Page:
Edward Snowden and the NSA leaks may have grabbed most of last year’s cyber security headlines, but in personal finance terms, we should have been far more concerned about data breaches at retailers like Target and Neiman-Marcus.
Cybercrime breaks into three principal categories: malware, phishing, and social media mining. Criminals often use a combination of these to steal from investors. You can’t guarantee you won’t be the victim of cybercrime, just as you can’t guarantee your car won’t be stolen or your house won’t be burglarized. Still, you can take concrete steps to protect yourself.
- Install a robust firewall and antivirus program—and keep them updated.
- Never click on a link in an email, even if you know and trust the sender. Instead, open that web browser and go to the site on your own. More and more, phishing emails look like the real thing. Even if it’s your credit card company sending you the monthly email that your statement is ready, take the time to go to the website independently. This is particularly important with an urgent-sounding request. If you get an email that looks and smells like it’s from your credit card company, warning you of potential fraud and inviting you to click on a link, don’t. Go to your bookmarked website and contact the company through known channels. Better yet, pick up the phone and call the fraud department—the number is on the back of your card.
- Whenever possible, do not use your email address as part of a log-on. Your log-on and your password work together like a combination lock, and using your email gives away half the combination.
- If a website offers a third level of security—sending a text to your cell phone, or a stand-alone encryption device, take advantage of it. That third level makes your combination lock more robust.
- Particularly across your financial accounts and your email, use different, robust passwords. That way, if one account is compromised, the thief can’t simply re-use your password to gain access to all of them. Change your passwords periodically, say every three months.
- Consider using a password aggregator/generator. There are several good ones, available either online or through anti-virus software. Not only can one of these store all your passwords securely across all your devices, but it can generate and save those painfully long and complicated secure passwords you know you should be using.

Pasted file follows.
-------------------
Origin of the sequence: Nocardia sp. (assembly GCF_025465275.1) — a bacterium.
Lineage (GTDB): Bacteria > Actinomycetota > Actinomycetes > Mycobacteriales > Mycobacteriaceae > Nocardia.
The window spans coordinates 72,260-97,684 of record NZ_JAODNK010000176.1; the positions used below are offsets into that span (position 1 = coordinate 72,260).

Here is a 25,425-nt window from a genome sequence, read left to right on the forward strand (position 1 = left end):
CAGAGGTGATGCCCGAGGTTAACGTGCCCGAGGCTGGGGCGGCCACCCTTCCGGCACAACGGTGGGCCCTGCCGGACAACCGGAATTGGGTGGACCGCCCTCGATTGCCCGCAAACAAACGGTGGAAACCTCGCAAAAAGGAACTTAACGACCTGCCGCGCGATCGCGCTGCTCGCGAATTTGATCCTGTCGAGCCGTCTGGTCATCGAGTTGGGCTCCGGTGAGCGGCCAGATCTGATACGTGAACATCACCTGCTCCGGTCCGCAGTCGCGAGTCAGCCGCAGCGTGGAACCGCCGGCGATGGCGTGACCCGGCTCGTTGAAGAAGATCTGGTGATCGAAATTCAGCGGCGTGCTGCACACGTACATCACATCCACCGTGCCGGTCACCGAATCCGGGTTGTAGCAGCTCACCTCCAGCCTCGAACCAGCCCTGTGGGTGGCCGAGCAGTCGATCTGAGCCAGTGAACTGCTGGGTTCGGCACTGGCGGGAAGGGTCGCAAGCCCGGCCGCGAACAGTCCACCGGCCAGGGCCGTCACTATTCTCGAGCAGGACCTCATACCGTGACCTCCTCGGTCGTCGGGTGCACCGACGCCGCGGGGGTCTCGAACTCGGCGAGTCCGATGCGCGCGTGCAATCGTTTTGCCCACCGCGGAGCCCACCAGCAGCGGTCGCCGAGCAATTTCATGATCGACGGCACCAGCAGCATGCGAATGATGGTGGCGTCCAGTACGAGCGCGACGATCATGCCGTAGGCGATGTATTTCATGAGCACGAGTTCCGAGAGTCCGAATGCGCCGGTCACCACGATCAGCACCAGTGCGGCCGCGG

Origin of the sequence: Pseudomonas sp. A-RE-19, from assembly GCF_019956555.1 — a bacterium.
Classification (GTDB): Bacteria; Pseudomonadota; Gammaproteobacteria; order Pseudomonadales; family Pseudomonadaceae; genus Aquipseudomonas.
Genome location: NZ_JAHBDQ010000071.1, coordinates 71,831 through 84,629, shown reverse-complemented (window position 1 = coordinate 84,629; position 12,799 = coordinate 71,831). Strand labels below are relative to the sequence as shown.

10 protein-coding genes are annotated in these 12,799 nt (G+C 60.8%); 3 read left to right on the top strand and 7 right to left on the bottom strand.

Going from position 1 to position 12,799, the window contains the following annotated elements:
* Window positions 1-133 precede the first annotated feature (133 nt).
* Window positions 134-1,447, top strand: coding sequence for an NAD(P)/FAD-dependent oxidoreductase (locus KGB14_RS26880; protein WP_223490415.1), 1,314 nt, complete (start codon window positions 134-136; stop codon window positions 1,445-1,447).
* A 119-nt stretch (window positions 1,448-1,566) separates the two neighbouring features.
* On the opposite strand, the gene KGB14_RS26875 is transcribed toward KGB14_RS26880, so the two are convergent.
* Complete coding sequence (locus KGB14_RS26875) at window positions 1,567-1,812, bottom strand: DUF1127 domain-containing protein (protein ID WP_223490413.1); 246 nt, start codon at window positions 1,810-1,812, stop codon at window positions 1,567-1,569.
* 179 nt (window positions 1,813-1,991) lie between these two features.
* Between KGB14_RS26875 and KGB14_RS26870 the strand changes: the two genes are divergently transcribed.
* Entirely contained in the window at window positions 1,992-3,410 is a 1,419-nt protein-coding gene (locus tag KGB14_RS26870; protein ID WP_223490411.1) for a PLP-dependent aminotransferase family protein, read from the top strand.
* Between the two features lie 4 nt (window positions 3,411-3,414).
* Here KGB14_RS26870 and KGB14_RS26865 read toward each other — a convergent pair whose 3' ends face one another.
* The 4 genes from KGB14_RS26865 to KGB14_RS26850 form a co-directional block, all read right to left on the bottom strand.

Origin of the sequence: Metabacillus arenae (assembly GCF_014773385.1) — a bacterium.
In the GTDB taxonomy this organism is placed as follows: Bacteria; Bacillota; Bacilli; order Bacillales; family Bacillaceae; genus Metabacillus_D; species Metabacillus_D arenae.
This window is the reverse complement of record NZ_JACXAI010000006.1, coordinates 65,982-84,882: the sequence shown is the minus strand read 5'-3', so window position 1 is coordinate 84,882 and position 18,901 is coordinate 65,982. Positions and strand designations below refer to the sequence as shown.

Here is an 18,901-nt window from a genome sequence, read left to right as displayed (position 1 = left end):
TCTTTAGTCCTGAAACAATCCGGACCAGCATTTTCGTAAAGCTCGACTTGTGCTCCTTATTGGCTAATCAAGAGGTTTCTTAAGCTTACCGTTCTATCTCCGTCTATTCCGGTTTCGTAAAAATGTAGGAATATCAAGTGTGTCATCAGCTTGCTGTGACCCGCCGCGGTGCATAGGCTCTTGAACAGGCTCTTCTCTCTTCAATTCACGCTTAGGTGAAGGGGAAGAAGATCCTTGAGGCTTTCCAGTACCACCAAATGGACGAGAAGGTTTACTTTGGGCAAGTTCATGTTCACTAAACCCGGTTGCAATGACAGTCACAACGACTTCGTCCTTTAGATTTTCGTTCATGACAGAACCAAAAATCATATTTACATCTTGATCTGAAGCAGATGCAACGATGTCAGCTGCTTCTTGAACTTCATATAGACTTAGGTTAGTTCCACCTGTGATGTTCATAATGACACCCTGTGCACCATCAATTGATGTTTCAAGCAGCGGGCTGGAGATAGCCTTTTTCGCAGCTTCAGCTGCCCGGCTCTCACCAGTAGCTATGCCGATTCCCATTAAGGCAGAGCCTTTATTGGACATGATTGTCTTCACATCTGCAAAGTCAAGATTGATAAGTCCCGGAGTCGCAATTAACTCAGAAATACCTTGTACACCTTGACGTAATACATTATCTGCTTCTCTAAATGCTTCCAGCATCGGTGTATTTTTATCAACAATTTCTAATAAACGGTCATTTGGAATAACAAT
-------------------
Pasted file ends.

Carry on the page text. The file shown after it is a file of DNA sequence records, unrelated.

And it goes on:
- Set up alerts on your financial accounts. For example, you can have your credit card company email you whenever there is a charge above a certain dollar amount, an overseas charge, or a charge without the card being present. This can help you nip cyber theft in the bud.
- While you’re at it, check your accounts regularly, to be certain you recognize every transaction. Often cybercrime and identify theft begin with small charges to an account, on the theory that the owner isn’t paying attention. Don’t be that owner.
- Check your credit history regularly. You can review yours annually, for free, at https://www.annualcreditreport.com. (If you are reading this article on line, don’t click the link—type it into your browser window yourself!) If a credit card has been used fraudulently, you can place a ninety day fraud alert on your credit files and receive new reports for free. The fraud alert prevents anyone from accessing your credit files without your consent, reducing the likelihood that a criminal can open an account in your name.
- Be certain your cell phone is password-secured, and opt for the complicated password, instead of the four-digit default. Set the phone to time out and require a new log in after five or fifteen minutes of inactivity. Keep the phone’s operating system updated as well.
- Almost all cell phones support some sort of remote locking/wiping application. Be sure your phone has one and that you know how to use it. Many of these applications can also help you find a misplaced phone.
- Be wary of both apps and Wi-Fi hotspots, both of which can mask criminal activity that infiltrates your smartphone. Read reviews of new apps before downloading, and verify the legitimacy of your hotspot.
Note: Claire E. Toth, JD, MLT, CFP™, is Vice President of Point View Wealth Management, Inc., a registered investment advisor at 382 Springfield Ave., Summit. The full-length version of this article is available at: www.ptview.com.